Wildfire Review – Burning Bright

Wildfire Review – Burning Bright

PC, PS4, XB1, Switch

We’ve long associated a certain playstyle with stealth games. This rigid formula has seen its share of iterations and revisions with new technologies introduced over the years, but the tried and true cone of vision or sneak by unnoticed concepts have always remained at the forefront of developer thinking. The team at Sneaky Bastards has looked to rewrite the script though with Wildfire, a game that encourages you to create and embrace chaos with a little help from fire along the way. The question becomes a simple one, does this concept quickly smolder and fizzle out or burn bright? Thankfully in the case of Wildfire, it’s the latter.

With powerful magic at your disposal that allows you to harness the power of fire, it wouldn’t be ideal to be in a world where magic is punishable by death – and yet, that is exactly the world we find ourselves in with Wildfire. You weren’t always this way of course, but when a meteorite crashes, and you naturally go to investigate, these powers find their way into your life. Complicating things further is the Duchess’ army who are also looking for the meteorite, and upon discovering you proceed to burn down the town in pursuit of you. It sets up a lite, but still engaging narrative that ultimately leads towards you adding powers of water and earth to your repertoire, and some truly suspenseful stealth gameplay sequences.

The pacing of the game is superb as each level challenges the player and their current skill set in just the right ways, whilst tempts you to experiment, take additional risks, for even greater reward. Long grass is your friend as a tool to obscure yourself, but also to harness some excellent fire propagation mechanics that will often see the environment ablaze. Poorly considered strategies or a tardy response to out of control fires can result in players forfeiting their element of surprise or even bring about an untimely end – while you can control these powers to a degree, it doesn’t make you immune to the hazards they present. Players will find meteorite shards scattered throughout the levels to further enhance your powers, providing lethal new options as well as clever new platforming opportunities. Skill points, which can be paid for via the completion of certain in-level exploits allow you to enhance these powers further, but the skill points themselves don’t come easy. There are some seriously devilish prerequisites in some cases, while others just require multiple runs or master precision and timing in order to execute a plan. It’s an incredibly satisfying feeling to sweep a level of all its additional objectives, but the unlocking of elemental skills is a little more frustrating. These segments require the player to carry an elemental orb to a shrine as an offering, but the catch is you’re unable to sprint or hide adding a great deal of extra, sometimes infuriating challenge.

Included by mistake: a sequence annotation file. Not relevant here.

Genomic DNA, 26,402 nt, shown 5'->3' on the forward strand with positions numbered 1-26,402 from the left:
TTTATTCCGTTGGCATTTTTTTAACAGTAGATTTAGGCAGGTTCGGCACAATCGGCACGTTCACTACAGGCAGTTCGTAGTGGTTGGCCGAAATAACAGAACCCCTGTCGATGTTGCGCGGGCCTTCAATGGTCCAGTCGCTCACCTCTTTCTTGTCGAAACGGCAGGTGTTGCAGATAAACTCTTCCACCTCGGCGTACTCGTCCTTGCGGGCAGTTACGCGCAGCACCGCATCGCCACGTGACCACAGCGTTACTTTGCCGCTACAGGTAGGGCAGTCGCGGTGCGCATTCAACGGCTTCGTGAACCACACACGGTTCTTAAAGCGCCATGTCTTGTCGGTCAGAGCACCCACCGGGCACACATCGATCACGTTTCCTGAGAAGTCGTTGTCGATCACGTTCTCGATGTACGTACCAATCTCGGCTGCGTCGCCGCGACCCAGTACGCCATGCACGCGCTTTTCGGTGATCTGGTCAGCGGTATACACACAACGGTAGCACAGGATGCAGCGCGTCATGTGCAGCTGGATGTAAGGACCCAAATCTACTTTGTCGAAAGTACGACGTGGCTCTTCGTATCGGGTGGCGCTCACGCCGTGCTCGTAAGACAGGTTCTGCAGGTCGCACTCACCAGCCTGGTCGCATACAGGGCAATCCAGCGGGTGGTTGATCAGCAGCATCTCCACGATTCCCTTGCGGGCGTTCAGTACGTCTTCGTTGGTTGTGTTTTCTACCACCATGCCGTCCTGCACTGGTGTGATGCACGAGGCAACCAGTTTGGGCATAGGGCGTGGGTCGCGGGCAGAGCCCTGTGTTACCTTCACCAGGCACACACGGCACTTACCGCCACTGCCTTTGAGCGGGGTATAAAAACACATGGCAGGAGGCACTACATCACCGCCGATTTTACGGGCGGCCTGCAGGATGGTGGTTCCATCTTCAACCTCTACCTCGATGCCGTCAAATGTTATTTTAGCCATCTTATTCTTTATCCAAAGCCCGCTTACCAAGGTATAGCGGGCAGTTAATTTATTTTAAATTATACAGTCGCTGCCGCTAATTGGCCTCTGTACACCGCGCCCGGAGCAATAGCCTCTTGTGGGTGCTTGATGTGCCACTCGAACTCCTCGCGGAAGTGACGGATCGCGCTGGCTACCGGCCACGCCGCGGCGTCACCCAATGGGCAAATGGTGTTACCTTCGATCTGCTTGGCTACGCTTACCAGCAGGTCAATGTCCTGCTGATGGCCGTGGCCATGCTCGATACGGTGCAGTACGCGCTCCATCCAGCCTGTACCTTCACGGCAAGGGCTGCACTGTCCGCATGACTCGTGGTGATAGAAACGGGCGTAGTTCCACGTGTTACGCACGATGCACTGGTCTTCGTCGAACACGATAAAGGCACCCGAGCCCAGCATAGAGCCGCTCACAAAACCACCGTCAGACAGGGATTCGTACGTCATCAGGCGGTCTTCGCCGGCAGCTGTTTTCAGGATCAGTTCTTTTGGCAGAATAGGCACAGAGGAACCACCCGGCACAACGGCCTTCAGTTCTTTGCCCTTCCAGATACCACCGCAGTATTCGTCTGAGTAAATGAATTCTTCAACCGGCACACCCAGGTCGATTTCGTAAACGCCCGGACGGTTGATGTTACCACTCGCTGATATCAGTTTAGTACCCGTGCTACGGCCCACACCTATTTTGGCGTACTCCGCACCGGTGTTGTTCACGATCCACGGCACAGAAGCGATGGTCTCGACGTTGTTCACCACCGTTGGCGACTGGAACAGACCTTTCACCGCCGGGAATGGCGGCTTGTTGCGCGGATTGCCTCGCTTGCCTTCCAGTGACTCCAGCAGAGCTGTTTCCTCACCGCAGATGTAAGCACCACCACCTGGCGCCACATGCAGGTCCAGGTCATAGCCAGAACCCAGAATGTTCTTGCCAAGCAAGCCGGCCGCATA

Your powers themselves aren’t an unlimited fountain either, fire especially is a rare commodity, especially as you progress deeper into the game. As the game progresses, Wildfire begins to transition from a stealth game with puzzle elements to a puzzle game with stealth elements, the demands on the player change, and your strategies need tweaking in accordance with those new demands. The level design is brilliant and scales at a good pace with the players growing proficiency, though the enemy AI can be a bit lacklustre at times. Enemies have a limited skillset, tend to give up too soon, and fairly poor range of movement, so they can be fairly easily exploited. That said, when things go awry, that’s when things get especially exciting. Your errors tend to bring about some of the most hilarious, but also most pulsating moments in Wildfire as you desperately attempt to survive or cobble together a new plan in the face of growing chaos while objects and people explode in flames, scream, shout and make focusing significantly harder. When you and the game are in sync, Wildfire burns brightly, when you’re not, things can get a bit sloppy, but still trigger all of the right endorphins if you’re lucky enough to survive. Add another player for co-op sessions and things get even crazier, both players really need to be synchronised in their partnership to prevent even further chaos breaking out.

Wildfire is stunning to behold. There’s a clear NES-era inspiration to much of the character designs and while the backdrops themselves are far more detailed, the back and foregrounds mesh together seamlessly. Character exchanges are largely entertaining, while the game’s score is sensational to sit back and listen to. It’s only a shame there aren’t enough safe spaces to kick back and take it all in at times. A few painful text-boxes popped in the way of other key details or moments of gameplay at times, and these can be a little frustrating given that the game, especially as you progress deeper into it, becomes less generous with time, and so for key environmental objects to be obscured doesn’t make things easy. Overall though, these issues weren’t particularly frequent and shouldn’t be too bothersome when it matters most.

The love of Thief, and even more recent stealth gems such as Mark of the Ninja shine through in Wildfire, but it’s the game’s own systems that help it to stand out amongst its peers. There are a small number of issues affecting the gameplay, but overall this is a very polished, suitably challenging and wonderfully realised concept that toys with your pre-conceptions of the genre. It’s not one to be missed.

Wildfire was reviewed on PC with code kindly supplied by the developer. 

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